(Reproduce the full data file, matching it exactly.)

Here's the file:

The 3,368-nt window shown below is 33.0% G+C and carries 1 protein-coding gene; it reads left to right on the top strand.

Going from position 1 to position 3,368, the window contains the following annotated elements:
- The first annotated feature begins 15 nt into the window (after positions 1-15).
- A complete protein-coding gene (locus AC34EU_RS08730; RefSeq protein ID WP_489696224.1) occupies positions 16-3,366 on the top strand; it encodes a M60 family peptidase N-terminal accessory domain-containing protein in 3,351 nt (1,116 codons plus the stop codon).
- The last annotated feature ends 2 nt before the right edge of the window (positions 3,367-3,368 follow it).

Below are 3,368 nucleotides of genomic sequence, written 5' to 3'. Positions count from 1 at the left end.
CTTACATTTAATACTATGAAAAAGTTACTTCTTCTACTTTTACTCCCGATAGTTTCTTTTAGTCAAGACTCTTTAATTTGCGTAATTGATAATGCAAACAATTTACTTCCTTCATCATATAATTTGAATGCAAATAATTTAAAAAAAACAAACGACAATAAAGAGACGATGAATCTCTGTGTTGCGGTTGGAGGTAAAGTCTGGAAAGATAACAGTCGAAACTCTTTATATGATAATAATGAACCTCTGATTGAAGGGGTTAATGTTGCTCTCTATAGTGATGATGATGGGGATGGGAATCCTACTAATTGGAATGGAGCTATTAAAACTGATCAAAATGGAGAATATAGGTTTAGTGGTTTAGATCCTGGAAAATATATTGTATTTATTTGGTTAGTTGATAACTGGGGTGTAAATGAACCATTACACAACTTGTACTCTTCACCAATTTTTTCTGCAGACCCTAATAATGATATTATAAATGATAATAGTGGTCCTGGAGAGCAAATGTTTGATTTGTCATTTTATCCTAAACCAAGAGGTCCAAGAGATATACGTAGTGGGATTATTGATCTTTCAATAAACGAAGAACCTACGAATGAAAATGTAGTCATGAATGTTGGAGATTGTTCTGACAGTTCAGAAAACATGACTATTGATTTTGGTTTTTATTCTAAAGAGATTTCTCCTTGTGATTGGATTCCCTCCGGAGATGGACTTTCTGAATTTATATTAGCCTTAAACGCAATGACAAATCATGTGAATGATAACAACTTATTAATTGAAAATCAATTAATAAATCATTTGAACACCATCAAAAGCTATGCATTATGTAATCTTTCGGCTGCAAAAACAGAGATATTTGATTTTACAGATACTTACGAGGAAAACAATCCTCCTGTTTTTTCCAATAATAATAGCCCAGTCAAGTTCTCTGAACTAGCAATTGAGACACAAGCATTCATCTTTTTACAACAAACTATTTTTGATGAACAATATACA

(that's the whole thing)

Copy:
The 3,368-nt window shown below is 33.0% G+C and carries 1 protein-coding gene; it reads left to right on the top strand.

Going from position 1 to position 3,368, the window contains the following annotated elements:
- The first annotated feature begins 15 nt into the window (after positions 1-15).
- A complete protein-coding gene (locus AC34EU_RS08730; RefSeq protein ID WP_489696224.1) occupies positions 16-3,366 on the top strand; it encodes a M60 family peptidase N-terminal accessory domain-containing protein in 3,351 nt (1,116 codons plus the stop codon).
- The last annotated feature ends 2 nt before the right edge of the window (positions 3,367-3,368 follow it).

Below are 3,368 nucleotides of genomic sequence, written 5' to 3'. Positions count from 1 at the left end.
CTTACATTTAATACTATGAAAAAGTTACTTCTTCTACTTTTACTCCCGATAGTTTCTTTTAGTCAAGACTCTTTAATTTGCGTAATTGATAATGCAAACAATTTACTTCCTTCATCATATAATTTGAATGCAAATAATTTAAAAAAAACAAACGACAATAAAGAGACGATGAATCTCTGTGTTGCGGTTGGAGGTAAAGTCTGGAAAGATAACAGTCGAAACTCTTTATATGATAATAATGAACCTCTGATTGAAGGGGTTAATGTTGCTCTCTATAGTGATGATGATGGGGATGGGAATCCTACTAATTGGAATGGAGCTATTAAAACTGATCAAAATGGAGAATATAGGTTTAGTGGTTTAGATCCTGGAAAATATATTGTATTTATTTGGTTAGTTGATAACTGGGGTGTAAATGAACCATTACACAACTTGTACTCTTCACCAATTTTTTCTGCAGACCCTAATAATGATATTATAAATGATAATAGTGGTCCTGGAGAGCAAATGTTTGATTTGTCATTTTATCCTAAACCAAGAGGTCCAAGAGATATACGTAGTGGGATTATTGATCTTTCAATAAACGAAGAACCTACGAATGAAAATGTAGTCATGAATGTTGGAGATTGTTCTGACAGTTCAGAAAACATGACTATTGATTTTGGTTTTTATTCTAAAGAGATTTCTCCTTGTGATTGGATTCCCTCCGGAGATGGACTTTCTGAATTTATATTAGCCTTAAACGCAATGACAAATCATGTGAATGATAACAACTTATTAATTGAAAATCAATTAATAAATCATTTGAACACCATCAAAAGCTATGCATTATGTAATCTTTCGGCTGCAAAAACAGAGATATTTGATTTTACAGATACTTACGAGGAAAACAATCCTCCTGTTTTTTCCAATAATAATAGCCCAGTCAAGTTCTCTGAACTAGCAATTGAGACACAAGCATTCATCTTTTTACAACAAACTATTTTTGATGAACAATATACA